Last Bloody Sunday march takes place in Derry

Daylife/Reuters Pictures used by permission

Thousands of people have marched in what is intended to be the last Bloody Sunday march in Londonderry.

The marchers started from the Creggan area walking behind a banner carried by the families which read “vindicated”.

They completed the route begun in 1972 – the march usually stops at Free Derry Corner, but instead went all the way to the Guildhall. Organisers said they believe the annual event should come to an end following the publication of the Saville Report.

A statement said the protest was no longer necessary after the inquiry exonerated those who died in the 1972 Bloody Sunday shootings.

It was signed by the majority of the victims’ families.

Some relatives of the victims have called the proposal premature. They broke off from the parade at William Street and finished their march at Free Derry corner.

Earlier, hundreds gathered at the monument for the wreath-laying on the first Bloody Sunday anniversary since the publication of the Saville Report…

Fourteen people lost their lives on 30 January 1972 when British paratroopers opened fire on a civil rights march in Derry’s Bogside area…

Tony Doherty, whose father Paddy was…killed on Bloody Sunday, said he supported the ending of the march.

He added: “The vast majority of the families felt that what we had brought about, what we had achieved on 15 June, with the Saville Report as an exoneration, with the words of David Cameron, with apology and accepting political responsibility for the atrocity of Bloody Sunday, that it was now time for us all to consider moving on.”

Perhaps it’s time for some of the newspapers that supported the lies of various British governments over the years to declare remorse for their complicity. The way in which society as a whole learns of political events depends so much on the ideology of the owners of the media.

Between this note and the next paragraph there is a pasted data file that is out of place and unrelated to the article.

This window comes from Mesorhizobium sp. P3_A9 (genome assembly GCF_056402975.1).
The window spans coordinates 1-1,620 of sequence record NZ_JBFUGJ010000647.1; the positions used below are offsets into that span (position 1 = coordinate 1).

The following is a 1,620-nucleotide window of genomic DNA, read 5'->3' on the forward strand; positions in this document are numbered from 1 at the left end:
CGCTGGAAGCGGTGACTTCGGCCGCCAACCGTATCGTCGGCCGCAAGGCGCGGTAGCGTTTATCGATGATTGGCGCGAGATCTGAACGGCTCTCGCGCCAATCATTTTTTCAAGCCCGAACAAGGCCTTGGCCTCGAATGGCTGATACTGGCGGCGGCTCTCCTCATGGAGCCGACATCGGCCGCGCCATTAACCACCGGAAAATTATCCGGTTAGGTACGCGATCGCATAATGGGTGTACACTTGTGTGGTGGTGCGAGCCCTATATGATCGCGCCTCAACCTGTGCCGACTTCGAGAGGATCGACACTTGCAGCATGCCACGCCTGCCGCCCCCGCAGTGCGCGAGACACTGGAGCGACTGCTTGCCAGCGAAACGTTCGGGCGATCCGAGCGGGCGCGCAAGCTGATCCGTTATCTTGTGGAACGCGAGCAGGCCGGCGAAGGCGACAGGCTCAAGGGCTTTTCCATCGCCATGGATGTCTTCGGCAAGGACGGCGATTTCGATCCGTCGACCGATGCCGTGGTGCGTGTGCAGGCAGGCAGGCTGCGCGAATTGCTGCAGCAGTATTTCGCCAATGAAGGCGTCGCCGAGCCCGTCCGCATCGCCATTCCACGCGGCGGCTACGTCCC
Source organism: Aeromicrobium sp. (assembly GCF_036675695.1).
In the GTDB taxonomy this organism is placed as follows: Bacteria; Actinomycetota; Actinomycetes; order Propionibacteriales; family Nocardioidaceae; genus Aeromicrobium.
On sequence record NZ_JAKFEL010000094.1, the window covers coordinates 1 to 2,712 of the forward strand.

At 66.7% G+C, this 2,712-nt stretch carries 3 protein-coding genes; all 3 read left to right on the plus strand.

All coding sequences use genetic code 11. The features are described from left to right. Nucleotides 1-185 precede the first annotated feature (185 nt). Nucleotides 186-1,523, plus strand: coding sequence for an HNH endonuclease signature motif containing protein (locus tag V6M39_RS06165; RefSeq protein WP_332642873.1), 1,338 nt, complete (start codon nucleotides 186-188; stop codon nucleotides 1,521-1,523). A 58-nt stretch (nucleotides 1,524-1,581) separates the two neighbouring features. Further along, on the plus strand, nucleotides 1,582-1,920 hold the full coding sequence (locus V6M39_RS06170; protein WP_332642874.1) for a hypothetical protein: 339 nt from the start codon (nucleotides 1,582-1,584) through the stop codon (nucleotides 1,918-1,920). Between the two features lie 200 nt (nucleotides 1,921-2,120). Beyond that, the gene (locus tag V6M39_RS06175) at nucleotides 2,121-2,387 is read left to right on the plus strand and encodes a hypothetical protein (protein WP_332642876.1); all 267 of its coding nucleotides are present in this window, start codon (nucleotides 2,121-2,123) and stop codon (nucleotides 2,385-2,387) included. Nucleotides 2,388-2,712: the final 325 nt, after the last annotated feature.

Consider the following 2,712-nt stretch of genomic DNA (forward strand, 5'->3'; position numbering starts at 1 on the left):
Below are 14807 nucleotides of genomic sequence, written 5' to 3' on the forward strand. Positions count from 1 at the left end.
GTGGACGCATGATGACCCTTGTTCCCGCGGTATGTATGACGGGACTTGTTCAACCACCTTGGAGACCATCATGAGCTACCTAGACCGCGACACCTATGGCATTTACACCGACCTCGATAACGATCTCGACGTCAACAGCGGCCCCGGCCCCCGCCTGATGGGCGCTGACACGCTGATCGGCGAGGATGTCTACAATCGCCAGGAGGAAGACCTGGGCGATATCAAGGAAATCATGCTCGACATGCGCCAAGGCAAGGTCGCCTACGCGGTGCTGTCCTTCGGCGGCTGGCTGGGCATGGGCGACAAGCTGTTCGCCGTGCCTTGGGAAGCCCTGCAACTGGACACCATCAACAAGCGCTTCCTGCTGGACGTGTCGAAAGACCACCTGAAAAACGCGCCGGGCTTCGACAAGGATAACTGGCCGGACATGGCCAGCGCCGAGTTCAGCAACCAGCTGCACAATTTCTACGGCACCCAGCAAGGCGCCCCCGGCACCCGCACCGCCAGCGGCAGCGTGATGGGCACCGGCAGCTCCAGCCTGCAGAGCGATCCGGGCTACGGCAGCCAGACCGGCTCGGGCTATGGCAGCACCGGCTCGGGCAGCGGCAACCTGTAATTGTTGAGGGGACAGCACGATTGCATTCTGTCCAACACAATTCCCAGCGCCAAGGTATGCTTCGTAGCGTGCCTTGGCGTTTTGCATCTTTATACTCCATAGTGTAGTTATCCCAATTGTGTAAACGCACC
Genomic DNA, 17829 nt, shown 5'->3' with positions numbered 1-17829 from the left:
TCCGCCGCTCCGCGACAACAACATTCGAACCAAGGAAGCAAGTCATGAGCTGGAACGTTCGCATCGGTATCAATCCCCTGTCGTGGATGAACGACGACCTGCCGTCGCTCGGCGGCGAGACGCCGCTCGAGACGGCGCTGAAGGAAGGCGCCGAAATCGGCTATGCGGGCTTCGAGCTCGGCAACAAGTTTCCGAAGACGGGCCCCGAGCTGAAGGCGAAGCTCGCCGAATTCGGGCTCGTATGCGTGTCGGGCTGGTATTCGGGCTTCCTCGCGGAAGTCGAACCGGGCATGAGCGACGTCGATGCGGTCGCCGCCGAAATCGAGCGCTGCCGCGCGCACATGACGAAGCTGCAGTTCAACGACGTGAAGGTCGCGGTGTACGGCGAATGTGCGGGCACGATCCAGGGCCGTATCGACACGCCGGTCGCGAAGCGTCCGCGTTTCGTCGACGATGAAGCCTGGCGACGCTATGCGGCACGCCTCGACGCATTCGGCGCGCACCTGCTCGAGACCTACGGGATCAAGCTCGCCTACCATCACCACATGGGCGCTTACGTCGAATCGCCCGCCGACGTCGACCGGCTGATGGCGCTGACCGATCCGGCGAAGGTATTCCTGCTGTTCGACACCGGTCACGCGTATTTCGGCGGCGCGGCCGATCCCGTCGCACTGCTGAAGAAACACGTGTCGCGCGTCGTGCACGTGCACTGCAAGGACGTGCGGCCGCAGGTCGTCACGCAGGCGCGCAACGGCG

Whether some crass clown like Berlusconi is warping the news to support his quest for power – or Murdoch and Ailes are marching along on their merry dance in praise of 19th Century robber barons – too many people are willing to settle for a short answer and an aphorism from the Old Testament.

Collaboration is still a crime.

Bloody Sunday killings ‘unjustified and unjustifiable’

The Bloody Sunday killings were unjustified and unjustifiable, the Prime Minster has said.

Thirteen marchers were shot dead on 30 January 1972 in Londonderry when British paratroopers opened fire on crowds at a civil rights demonstration.

Fourteen others were wounded, one later died. The Saville Report is heavily critical of the Army and found that soldiers fired the first shot…

A huge cheer erupted in Guildhall Square in Derry as Mr Cameron delivered the findings which unequivocally blamed the Army for one of the most controversial days in Northern Ireland’s history.

In 1972, the fracking BBC still called the town Londonderry.

BBC legal affairs correspondent Clive Coleman said the decision whether or not to prosecute the soldiers would not be straightforward.

There needed to be sufficient evidence to provide a reasonable prospect of conviction – not an easy test after 38 years.

“If any defendent believes that the passage of time makes a fair trial impossible, they could argue the prosecution was an abuse of process,” our correspondent said.

“Any prosecutions would also need to be judged to be in the public interest.”

RTFA. “The public interest” has been the excuse used for decades of cover-up. Not that political opportunism, lies and deceit are something new in the history of British imperialism.

Or the American flavor of the same disease.